St Gabriel’s Roman Catholic Primary School, Rochdale

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About St Gabriel’s Roman Catholic Primary School, Rochdale

Name St Gabriel’s Roman Catholic Primary School, Rochdale
Ofsted Inspections
Headteacher Mrs Laura Bolton
Address Vicarage Road South, Castleton, Rochdale, OL11 2TN
Phone Number 01706650280
Phase Primary
Type Voluntary aided school
Age Range 4-11
Religious Character Roman Catholic
Gender Mixed
Number of Pupils 187
Local Authority Rochdale
Highlights from Latest Inspection

What is it like to attend this school?

Pupils at St Gabriel's Roman Catholic Primary come in to school every day with a smile. Pupils, including those with special educational needs and/or disabilities (SEND), are proud of their success.

Pupils consistently meet the high expectations that the school sets for their achievement.

Pupils, including those with SEND, are absorbed in lessons. This is reflected in the work that they produce and how excited they are to talk about what they have learned. Pupils are well prepared for the next stages of their education.

Pupils respect each other. They are extremely polite and well-mannered. Their tremendously positive attitudes mean that there is no disruptio...n to their learning.

Pupils trust staff to deal with any rare incidents of misbehaviour quickly. Pupils value the strong relationships that they have with adults at the school.

Pupils diligently carry out positions of responsibility, particularly their 'paid roles' in Year 6.

They enjoy earning rewards from the school bank for completing their duties such as being computer monitors or sports leaders.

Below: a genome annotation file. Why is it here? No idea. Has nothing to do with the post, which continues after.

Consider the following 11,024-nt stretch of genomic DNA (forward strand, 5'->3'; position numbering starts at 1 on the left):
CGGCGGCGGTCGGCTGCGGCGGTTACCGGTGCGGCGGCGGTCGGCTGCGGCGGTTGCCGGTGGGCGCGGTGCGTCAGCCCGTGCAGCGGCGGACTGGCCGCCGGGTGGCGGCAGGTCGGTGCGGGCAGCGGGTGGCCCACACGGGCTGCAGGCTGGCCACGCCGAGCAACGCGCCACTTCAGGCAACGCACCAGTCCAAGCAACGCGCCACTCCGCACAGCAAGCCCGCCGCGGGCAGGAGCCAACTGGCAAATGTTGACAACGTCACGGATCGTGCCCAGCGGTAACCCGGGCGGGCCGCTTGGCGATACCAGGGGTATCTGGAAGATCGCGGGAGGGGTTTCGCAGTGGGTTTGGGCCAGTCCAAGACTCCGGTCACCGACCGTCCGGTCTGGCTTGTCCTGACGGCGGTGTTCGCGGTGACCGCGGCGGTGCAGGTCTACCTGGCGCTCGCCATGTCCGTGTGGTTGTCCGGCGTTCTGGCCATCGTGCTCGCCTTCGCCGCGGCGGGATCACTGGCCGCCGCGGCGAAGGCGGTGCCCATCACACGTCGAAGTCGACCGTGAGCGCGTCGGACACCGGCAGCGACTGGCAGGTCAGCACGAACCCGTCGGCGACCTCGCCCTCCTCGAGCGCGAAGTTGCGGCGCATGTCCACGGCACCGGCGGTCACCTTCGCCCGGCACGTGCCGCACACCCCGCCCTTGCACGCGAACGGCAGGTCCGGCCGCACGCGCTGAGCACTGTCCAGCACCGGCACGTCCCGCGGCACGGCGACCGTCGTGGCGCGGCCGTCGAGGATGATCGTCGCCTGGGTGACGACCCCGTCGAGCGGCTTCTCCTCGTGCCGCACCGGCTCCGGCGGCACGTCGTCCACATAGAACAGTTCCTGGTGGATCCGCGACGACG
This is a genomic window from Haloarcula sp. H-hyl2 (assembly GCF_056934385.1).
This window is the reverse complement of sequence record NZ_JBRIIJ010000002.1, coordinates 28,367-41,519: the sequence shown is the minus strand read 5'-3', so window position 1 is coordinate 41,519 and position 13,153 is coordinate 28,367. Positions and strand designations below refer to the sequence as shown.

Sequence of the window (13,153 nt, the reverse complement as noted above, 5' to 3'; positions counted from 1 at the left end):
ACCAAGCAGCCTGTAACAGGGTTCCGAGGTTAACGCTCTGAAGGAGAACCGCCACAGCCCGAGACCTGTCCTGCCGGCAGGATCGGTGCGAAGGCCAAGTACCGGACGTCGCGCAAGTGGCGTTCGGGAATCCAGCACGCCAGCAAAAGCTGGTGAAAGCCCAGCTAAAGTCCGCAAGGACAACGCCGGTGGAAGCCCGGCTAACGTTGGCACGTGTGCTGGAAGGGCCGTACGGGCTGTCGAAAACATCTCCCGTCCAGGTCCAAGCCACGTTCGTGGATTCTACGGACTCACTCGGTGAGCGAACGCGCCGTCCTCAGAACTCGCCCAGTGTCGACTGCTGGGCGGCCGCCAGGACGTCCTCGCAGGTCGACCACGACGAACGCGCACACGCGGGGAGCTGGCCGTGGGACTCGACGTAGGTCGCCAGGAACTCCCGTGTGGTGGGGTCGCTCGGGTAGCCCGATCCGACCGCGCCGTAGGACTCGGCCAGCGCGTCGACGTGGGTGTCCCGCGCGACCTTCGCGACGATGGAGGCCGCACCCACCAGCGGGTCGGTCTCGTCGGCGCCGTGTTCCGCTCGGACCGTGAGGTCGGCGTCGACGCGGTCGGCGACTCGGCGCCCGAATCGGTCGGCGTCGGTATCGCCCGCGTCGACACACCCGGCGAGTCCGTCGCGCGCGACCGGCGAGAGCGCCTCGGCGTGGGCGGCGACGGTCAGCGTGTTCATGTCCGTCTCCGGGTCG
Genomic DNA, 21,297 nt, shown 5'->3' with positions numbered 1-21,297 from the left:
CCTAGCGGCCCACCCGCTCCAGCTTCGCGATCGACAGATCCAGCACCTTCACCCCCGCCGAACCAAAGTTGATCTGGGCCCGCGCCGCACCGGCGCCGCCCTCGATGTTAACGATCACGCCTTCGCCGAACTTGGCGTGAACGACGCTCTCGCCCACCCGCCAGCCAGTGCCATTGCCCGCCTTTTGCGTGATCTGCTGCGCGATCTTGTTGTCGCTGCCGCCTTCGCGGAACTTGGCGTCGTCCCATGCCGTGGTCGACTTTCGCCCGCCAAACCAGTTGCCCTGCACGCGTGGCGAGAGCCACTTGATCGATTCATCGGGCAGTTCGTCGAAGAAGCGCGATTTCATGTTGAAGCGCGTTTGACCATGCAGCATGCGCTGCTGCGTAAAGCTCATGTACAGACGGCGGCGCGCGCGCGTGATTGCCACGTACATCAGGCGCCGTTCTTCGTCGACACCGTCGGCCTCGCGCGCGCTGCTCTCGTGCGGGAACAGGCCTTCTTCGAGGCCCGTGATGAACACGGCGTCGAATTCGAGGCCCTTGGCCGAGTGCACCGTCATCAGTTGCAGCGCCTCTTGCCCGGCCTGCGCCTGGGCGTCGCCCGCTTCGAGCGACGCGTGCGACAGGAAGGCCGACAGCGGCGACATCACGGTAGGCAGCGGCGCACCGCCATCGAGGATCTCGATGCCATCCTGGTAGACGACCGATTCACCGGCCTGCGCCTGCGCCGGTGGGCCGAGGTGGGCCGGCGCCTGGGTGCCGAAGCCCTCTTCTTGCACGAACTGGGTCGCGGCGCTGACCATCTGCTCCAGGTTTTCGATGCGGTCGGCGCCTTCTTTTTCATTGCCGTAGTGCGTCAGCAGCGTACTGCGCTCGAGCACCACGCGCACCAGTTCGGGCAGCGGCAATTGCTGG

Pupils, including those with SEND, embrace the opportunities to take part in local events. For example, they star in theatre productions with the local amateur dramatic society and take part in sports competitions at a football club in the community.

These opportunities add considerable value to pupils' learning and wider development.

What does the school do well and what does it need to do better?

The school has ensured that there is a broad, balanced and ambitious curriculum on offer to all pupils, including those with SEND. From the Reception class to Year 6, the school has carefully mapped out the key knowledge that pupils should learn in each subject.

Staff are well equipped to design learning activities that enable pupils to learn the curriculum well. They benefit from the high quality of training that the school provides. This helps them to deliver the curriculum as intended.

Staff are adept at identifying the misconceptions and misunderstandings that pupils have about their learning. In the main, they use assessment strategies well to identify where pupils may have gaps in their knowledge. Staff use this information effectively to shape pupils' future learning.

However, in a small number of subjects, staff do not provide pupils with enough opportunities to revisit their prior learning. This means that some pupils struggle to recall what they have been taught previously and, therefore, cannot build on what they know.The school places reading at the heart of the curriculum.